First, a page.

By Hannah Van Dijcke
Earlier this month, Meta’s Oversight Board ordered the platform to restore a video uploaded by a citizen-run Cuban news platform on the one-year anniversary of the July 11 protests, during which thousands of dissenting Cubans were brutally repressed.
In the video, a woman could be seen urging other women to protest the regime using dehumanizing language, calling men “rats” and “mares” carrying human waste. Meta would be wise to follow the Board’s decision, as the video was a legitimate display of frustration whose free circulation is essential in authoritarian regimes like Cuba.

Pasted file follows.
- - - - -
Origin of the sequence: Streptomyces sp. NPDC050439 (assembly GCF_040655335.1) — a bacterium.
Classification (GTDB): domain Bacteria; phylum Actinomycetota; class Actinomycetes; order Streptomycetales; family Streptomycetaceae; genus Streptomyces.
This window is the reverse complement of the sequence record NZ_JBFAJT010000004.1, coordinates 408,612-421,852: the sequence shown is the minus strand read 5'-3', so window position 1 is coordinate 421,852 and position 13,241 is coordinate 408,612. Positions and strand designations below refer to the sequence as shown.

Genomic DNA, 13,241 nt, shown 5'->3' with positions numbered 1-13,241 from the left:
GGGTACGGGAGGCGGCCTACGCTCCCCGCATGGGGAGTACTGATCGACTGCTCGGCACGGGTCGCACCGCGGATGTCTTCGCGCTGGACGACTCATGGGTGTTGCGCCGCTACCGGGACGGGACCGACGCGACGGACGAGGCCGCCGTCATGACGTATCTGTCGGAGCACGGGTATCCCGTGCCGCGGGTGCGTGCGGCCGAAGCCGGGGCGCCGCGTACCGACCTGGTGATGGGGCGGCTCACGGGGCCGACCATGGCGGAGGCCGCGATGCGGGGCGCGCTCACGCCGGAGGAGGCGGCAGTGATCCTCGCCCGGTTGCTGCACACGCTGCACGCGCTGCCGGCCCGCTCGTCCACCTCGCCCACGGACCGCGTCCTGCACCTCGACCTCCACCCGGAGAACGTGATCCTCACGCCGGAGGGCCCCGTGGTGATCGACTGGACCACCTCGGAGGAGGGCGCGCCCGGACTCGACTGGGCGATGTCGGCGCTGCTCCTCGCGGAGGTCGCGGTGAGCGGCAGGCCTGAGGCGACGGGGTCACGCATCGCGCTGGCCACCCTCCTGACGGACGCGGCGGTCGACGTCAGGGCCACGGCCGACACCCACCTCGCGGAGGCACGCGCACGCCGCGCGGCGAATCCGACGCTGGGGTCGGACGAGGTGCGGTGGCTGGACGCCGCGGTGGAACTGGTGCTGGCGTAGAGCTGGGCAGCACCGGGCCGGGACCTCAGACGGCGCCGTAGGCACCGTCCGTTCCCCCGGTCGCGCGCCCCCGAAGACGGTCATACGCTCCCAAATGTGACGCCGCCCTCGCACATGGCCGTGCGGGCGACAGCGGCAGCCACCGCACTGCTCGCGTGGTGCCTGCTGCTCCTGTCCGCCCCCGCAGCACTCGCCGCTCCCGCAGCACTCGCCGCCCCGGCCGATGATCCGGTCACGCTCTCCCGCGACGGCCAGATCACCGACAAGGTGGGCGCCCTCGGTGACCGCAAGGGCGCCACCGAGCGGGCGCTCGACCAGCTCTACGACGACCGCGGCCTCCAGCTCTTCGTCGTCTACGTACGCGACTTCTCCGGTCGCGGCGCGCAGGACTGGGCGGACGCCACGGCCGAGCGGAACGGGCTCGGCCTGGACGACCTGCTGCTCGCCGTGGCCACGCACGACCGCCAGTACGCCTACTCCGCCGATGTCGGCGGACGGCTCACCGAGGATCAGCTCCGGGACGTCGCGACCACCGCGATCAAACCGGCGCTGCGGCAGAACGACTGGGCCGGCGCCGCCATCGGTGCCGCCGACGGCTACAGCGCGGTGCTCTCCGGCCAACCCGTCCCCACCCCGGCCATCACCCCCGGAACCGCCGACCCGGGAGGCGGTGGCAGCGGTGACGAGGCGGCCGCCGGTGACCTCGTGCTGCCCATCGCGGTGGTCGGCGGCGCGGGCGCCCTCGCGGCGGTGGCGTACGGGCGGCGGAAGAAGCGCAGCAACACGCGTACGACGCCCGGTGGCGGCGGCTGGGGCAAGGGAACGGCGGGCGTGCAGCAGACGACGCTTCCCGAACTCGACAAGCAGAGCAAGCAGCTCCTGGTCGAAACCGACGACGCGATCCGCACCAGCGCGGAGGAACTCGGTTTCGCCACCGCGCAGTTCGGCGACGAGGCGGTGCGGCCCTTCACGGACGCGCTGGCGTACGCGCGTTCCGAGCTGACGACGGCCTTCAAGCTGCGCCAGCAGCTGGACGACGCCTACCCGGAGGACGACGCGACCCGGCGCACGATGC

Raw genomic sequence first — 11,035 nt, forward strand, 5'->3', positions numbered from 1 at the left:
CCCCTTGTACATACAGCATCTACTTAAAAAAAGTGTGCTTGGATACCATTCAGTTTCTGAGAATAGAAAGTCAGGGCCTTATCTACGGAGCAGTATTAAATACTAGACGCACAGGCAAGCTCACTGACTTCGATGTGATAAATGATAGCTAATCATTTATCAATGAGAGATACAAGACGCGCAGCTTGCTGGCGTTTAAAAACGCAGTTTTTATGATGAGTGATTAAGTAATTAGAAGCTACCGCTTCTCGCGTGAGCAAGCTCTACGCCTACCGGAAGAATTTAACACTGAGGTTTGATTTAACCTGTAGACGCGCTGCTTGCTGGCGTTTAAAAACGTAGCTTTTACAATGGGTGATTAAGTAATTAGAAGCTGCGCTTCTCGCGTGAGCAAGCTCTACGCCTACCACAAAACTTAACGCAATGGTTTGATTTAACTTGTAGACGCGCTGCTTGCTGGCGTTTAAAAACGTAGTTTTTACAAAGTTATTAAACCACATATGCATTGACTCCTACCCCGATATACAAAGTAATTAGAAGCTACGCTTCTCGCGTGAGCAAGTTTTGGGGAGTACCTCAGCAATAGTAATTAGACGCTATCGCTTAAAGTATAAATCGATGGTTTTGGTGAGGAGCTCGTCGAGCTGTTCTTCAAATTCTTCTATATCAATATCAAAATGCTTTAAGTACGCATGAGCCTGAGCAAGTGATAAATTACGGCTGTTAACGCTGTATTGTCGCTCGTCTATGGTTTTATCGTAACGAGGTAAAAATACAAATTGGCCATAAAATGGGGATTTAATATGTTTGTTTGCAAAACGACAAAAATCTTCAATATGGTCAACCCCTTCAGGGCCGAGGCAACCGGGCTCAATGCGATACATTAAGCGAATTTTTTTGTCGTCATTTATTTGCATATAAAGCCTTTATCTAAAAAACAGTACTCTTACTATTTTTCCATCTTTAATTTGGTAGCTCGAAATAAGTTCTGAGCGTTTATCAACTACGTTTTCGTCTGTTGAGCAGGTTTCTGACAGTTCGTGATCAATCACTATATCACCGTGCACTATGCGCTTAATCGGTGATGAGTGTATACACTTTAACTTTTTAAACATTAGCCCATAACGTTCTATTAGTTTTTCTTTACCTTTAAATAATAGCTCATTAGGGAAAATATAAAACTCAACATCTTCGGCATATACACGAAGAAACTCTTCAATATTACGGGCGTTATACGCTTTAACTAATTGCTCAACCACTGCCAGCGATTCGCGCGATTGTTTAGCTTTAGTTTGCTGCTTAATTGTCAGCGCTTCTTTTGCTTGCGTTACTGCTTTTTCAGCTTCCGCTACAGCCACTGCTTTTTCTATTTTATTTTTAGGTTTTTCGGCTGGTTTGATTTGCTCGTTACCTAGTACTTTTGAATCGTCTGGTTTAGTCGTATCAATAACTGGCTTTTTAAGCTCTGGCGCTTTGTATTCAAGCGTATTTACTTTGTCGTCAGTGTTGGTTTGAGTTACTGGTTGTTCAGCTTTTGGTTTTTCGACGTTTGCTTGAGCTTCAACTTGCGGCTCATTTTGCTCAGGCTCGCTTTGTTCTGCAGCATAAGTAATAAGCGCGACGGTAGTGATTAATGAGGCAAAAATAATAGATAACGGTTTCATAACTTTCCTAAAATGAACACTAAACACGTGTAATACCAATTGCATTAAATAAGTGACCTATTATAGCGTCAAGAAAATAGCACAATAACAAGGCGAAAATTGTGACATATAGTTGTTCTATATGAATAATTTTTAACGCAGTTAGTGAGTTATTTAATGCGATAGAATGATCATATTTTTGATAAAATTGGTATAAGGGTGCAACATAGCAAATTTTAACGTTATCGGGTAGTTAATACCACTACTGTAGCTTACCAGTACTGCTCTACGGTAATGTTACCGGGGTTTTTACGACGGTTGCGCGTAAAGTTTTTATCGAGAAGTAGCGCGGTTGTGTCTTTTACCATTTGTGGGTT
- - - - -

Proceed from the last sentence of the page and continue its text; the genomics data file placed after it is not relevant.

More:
Months after it was uploaded, Meta removed the video, deeming it a violation of the platform’s hate speech policy. The Oversight Board — created to adjudicate difficult content decisions — overturned that decision earlier this month, reasoning that in closed civic spaces, “it is critical that social media protects the users’ voice” and that the video intended to express frustration rather than to demean.
Exercising free speech comes at an immense cost in Cuba, where any form of opposition to the regime is ruthlessly stifled. During the July 11 protests alone, the regime arbitrarily arrested over 1,400 people, indicted 790, and, by March 2022, had sentenced at least 128 to prison sentences of up to 30 years.
Hannah Van Dijcke is an International Legal Associate with the Human Rights Foundation.